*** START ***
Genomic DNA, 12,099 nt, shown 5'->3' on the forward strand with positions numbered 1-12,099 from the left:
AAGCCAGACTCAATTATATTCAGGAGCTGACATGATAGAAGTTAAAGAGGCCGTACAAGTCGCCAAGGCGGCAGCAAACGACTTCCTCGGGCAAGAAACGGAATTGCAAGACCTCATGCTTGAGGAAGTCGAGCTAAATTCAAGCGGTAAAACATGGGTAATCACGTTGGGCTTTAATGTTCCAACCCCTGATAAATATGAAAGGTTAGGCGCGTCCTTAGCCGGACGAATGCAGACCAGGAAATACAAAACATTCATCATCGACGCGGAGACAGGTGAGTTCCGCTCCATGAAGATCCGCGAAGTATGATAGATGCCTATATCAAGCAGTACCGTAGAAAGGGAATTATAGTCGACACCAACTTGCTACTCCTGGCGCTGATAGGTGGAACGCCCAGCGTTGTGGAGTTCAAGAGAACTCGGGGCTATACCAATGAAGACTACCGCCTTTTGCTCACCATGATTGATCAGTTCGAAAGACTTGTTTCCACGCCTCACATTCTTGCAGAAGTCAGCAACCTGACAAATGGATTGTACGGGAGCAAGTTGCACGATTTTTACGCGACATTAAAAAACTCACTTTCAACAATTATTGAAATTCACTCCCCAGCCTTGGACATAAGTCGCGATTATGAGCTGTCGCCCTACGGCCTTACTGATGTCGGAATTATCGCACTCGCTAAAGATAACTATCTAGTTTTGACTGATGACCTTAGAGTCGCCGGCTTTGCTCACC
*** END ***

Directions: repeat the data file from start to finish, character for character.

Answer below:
Genomic DNA, 12,099 nt, shown 5'->3' on the forward strand with positions numbered 1-12,099 from the left:
AAGCCAGACTCAATTATATTCAGGAGCTGACATGATAGAAGTTAAAGAGGCCGTACAAGTCGCCAAGGCGGCAGCAAACGACTTCCTCGGGCAAGAAACGGAATTGCAAGACCTCATGCTTGAGGAAGTCGAGCTAAATTCAAGCGGTAAAACATGGGTAATCACGTTGGGCTTTAATGTTCCAACCCCTGATAAATATGAAAGGTTAGGCGCGTCCTTAGCCGGACGAATGCAGACCAGGAAATACAAAACATTCATCATCGACGCGGAGACAGGTGAGTTCCGCTCCATGAAGATCCGCGAAGTATGATAGATGCCTATATCAAGCAGTACCGTAGAAAGGGAATTATAGTCGACACCAACTTGCTACTCCTGGCGCTGATAGGTGGAACGCCCAGCGTTGTGGAGTTCAAGAGAACTCGGGGCTATACCAATGAAGACTACCGCCTTTTGCTCACCATGATTGATCAGTTCGAAAGACTTGTTTCCACGCCTCACATTCTTGCAGAAGTCAGCAACCTGACAAATGGATTGTACGGGAGCAAGTTGCACGATTTTTACGCGACATTAAAAAACTCACTTTCAACAATTATTGAAATTCACTCCCCAGCCTTGGACATAAGTCGCGATTATGAGCTGTCGCCCTACGGCCTTACTGATGTCGGAATTATCGCACTCGCTAAAGATAACTATCTAGTTTTGACTGATGACCTTAGAGTCGCCGGCTTTGCTCACC